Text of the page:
The FCA’s Consumer Duty: Revolution, not evolution.

Regulation & compliance

3 min read

In July 2022, the FCA published its final rules for the Consumer Duty, kicking off what is widely seen, in its scale, breadth of scope and ambition, as the FCA’s most important regulatory intervention in a decade. The FCA’s purpose with the Duty is to set higher expectations for the standard of care that firms provide to consumers. Firms must put consumers at the heart of their business model — and critically, be able to evidence this through their governance and reporting processes.

The FCA sees the Consumer Duty as an integral part of its transformation to becoming a more “assertive and data-led” regulator. This suggests that there will be a heavy expectation of increased firm reporting as the regulator seeks to intervene (more frequently, and with greater powers) based on information that it has received.

The Duty is significant, because it marks a shift from a rules-based regulatory approach to one based on outcomes, which the regulator has termed a “paradigm shift” in its expectations. For many firms, this will require a significant shift in culture, governance, and behaviour.

Why do you need to act now?

The timeline for implementation is aggressive, and firms will have to be quick off the mark. The FCA is giving firms 12 months (to July 2023) to implement the new rules for all new and existing products and services that are currently on sale. However, the FCA expects boards to have signed off detailed implementation plans by 31 October 2022. This means that finalising a robust gap analysis and involving the board should be the top priority right now.

Where does the responsibility lie?

The FCA has been crystal clear that the board will be held fully responsible for ensuring that the Duty is properly embedded within the firm, and that all senior managers will be held accountable through the Senior Managers and Certification Regime (“SM&CR”), which is being amended to reflect the Duty. Furthermore, where the FCA identifies serious misconduct by firms, it will use its full range of powers to tackle it, including investigating and, where appropriate, using its “deterrent and remedial powers”. The Duty is just as significant as the SM&CR.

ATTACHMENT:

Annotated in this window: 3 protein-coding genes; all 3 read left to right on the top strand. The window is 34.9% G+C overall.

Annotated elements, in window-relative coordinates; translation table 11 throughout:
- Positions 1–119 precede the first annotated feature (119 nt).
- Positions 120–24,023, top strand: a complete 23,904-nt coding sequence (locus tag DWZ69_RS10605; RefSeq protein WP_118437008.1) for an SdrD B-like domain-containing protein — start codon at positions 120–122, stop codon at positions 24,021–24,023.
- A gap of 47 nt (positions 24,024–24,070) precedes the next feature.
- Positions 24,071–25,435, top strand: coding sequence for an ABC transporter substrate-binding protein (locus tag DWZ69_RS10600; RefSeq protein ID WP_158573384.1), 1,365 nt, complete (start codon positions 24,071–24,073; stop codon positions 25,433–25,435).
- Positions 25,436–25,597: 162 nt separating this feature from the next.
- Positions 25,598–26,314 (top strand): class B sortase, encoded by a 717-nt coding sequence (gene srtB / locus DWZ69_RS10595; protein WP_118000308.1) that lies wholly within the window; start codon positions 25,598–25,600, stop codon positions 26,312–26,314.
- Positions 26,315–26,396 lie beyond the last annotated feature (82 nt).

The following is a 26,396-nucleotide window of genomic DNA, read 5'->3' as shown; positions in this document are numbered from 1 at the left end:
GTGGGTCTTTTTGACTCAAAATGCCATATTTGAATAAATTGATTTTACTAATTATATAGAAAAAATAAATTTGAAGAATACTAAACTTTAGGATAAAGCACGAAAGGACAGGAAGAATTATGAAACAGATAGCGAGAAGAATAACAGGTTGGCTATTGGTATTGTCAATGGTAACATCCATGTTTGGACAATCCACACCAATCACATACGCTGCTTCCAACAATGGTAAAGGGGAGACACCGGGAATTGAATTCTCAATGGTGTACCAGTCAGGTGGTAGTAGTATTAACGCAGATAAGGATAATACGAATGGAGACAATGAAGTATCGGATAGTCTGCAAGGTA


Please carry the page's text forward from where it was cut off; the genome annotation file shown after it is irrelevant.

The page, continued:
What does this mean for reporting?

Reporting is key to demonstrating compliance with the Duty. A report needs to be produced (along with supporting MI) for the board, at least annually, that reviews whether the firm is delivering good outcomes for its customers which are consistent with the Duty. The FCA expect this report to be “provided on request” and will use it as a key part of their assessment of compliance with the Duty. In addition, firms will need to regularly report on how their future business strategy, governance, leadership, and people policies ensure that the Duty is embedded in the firm’s culture.

But, interestingly, the FCA go on to give more detail…

They have set out key governance questions that firms need to address (and can be expected to be asked in their interactions with the FCA). They have also specifically said that they expect the board chair and duty champion (another board member) to use these questions to guide discussions by the board. What are these core governance questions?

  • Does the firm’s purpose align with its obligations under the Duty? How is it embedded and understood throughout the organisation?
  • How does the organisation’s culture support the delivery of good outcomes for customers?
  • Is the Duty being considered in all relevant discussions such as strategy and remuneration? Are customers outcomes a key lens for Risk and Internal Audit?
  • How does the organisation ensure that individuals throughout it understand their role in delivering the Duty?

These questions should form the heart of every report, regardless of where it is written in an organisation — driving confidence that the board are having effective, compliant discussions that consider the Duty in all relevant contexts. Reporting processes should also be set up in a way which enables management to identify where the firm is not delivering good outcomes for its customers and demonstrate that a strategy is in place to understand and tackle the root causes.

It is evident that the Consumer Duty will be the primary policy focus for most FCA-regulated firms over the coming year, and it will be the focal point for both business change and conduct. Firms that fail to act in good time are more likely to face problems further down the line.

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